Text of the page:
Cheryl Anne Stapp
The Next Big Gold Strike
Several weeks elapsed after the January 1848 gold discovery before people started believing it was genuine…and then events started happening fast. In early May, ordinary business throughout northern California ceased as towns emptied of gold-fevered, adult men who rushed to the discovery site, a small valley in the Sierra Nevada foothills called Coloma. On May 16 a Frenchman named Claude Chana, traveling a direct route across unexplored country from his home on the Bear River to Coloma’s higher elevation, stopped for the night some 20 miles from his destination—and discovered gold in a nearby ravine. Hordes of fortune-seekers quickly swarmed to an area that produced impressive riches for a few months, until miners stripped away the surface ore and moved on. Chana’s find, though, had convinced everyone that the foothills were full of gold: soon, even larger strikes were made elsewhere as prospectors fanned out across the region. Chana himself quickly moved on too, but others who remained at the ravine established a mining camp known as North Fork Dry Diggings, which eventually developed into the city of Auburn.
Claude Chana was one among hundreds of newcomers who had entered California in covered wagons in 1846. A cooper by trade, he had emigrated to New Orleans from his native France in 1839 as a 28-year-old bachelor, then relocated to Missouri in 1841. Upon arrival in California in October 1846, then 35 and still single, Chana went to work for, and moved in with, fellow Frenchman P. T. Sicard. Pierre Theodore Sicard, a former sailor who had been the manager of John Sutter’s Feather River farm for a year in 1842-43, had received a Mexican land grant and established the Nemshas Rancho on the Bear River. Together, Sicard and Chana established peach and almond orchards on Sicard’s land. From time to time Chana also worked for John Sutter, manufacturing wooden barrels at Sutter’s frontier trading post near the confluence of the Sacramento and American rivers. The original gold discovery at Coloma had occurred at the building site of a lumber mill John Sutter had commissioned.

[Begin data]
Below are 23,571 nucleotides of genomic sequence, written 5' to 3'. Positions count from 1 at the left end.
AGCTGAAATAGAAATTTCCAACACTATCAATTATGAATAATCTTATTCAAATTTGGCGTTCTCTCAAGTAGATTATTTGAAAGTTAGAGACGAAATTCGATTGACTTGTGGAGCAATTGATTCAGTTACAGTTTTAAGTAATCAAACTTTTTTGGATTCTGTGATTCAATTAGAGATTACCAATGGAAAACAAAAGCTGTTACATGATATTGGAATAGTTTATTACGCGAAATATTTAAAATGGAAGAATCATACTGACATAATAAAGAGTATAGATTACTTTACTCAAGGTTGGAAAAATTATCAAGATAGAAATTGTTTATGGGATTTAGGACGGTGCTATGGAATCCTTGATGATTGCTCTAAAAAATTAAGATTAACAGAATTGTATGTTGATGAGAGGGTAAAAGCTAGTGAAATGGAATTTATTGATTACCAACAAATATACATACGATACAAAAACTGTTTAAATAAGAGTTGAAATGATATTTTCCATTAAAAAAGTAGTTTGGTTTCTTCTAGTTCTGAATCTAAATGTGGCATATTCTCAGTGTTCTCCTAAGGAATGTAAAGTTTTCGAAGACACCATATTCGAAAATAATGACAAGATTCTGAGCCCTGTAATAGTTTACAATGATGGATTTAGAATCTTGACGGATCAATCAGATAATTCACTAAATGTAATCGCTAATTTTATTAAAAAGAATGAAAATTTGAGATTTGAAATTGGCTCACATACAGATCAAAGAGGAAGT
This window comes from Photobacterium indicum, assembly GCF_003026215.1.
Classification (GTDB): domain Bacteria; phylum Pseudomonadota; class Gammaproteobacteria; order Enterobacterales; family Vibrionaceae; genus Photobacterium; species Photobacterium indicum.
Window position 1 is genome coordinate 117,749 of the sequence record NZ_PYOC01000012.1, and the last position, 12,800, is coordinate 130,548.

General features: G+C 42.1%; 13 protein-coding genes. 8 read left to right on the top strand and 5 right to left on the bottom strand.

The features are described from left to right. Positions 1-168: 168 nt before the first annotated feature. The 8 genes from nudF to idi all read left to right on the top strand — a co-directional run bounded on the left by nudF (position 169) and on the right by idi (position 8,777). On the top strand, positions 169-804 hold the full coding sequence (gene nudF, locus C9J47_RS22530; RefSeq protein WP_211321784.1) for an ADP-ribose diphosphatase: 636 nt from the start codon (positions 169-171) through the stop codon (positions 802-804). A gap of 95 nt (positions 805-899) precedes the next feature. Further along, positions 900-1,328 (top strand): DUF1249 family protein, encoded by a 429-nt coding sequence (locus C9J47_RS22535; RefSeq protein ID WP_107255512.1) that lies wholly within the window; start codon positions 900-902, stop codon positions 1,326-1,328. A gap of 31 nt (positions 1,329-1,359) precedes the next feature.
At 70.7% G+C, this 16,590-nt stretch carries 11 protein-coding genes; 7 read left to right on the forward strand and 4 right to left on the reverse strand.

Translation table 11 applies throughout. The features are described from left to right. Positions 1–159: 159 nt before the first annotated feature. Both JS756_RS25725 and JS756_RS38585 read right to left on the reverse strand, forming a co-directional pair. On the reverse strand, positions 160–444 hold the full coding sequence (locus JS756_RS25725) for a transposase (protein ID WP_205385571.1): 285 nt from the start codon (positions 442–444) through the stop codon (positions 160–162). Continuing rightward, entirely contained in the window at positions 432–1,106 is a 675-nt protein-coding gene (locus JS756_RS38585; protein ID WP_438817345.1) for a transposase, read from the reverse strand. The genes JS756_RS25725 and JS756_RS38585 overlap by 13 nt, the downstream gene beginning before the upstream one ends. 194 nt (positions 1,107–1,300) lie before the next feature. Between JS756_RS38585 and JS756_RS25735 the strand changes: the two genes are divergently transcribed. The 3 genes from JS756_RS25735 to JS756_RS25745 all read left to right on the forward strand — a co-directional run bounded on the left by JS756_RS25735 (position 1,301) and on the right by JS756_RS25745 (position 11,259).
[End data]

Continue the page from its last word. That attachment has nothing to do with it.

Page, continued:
Years later Chana purchased the Rancho Nemshas, presumably with the gold he had mined at various places. He became a fruit rancher, successfully cultivating grapes, peaches, apples, and plums, winning awards for his produce at state fairs. He was also one of the state’s first winemakers. Chana, who never married, died in Wheatland in 1882, at age 71. Today a 45-ton statue sculpted by Auburn resident Ken Fox, which stands near the place where it is believed the Frenchman once found gold, pays tribute to Claude Chana.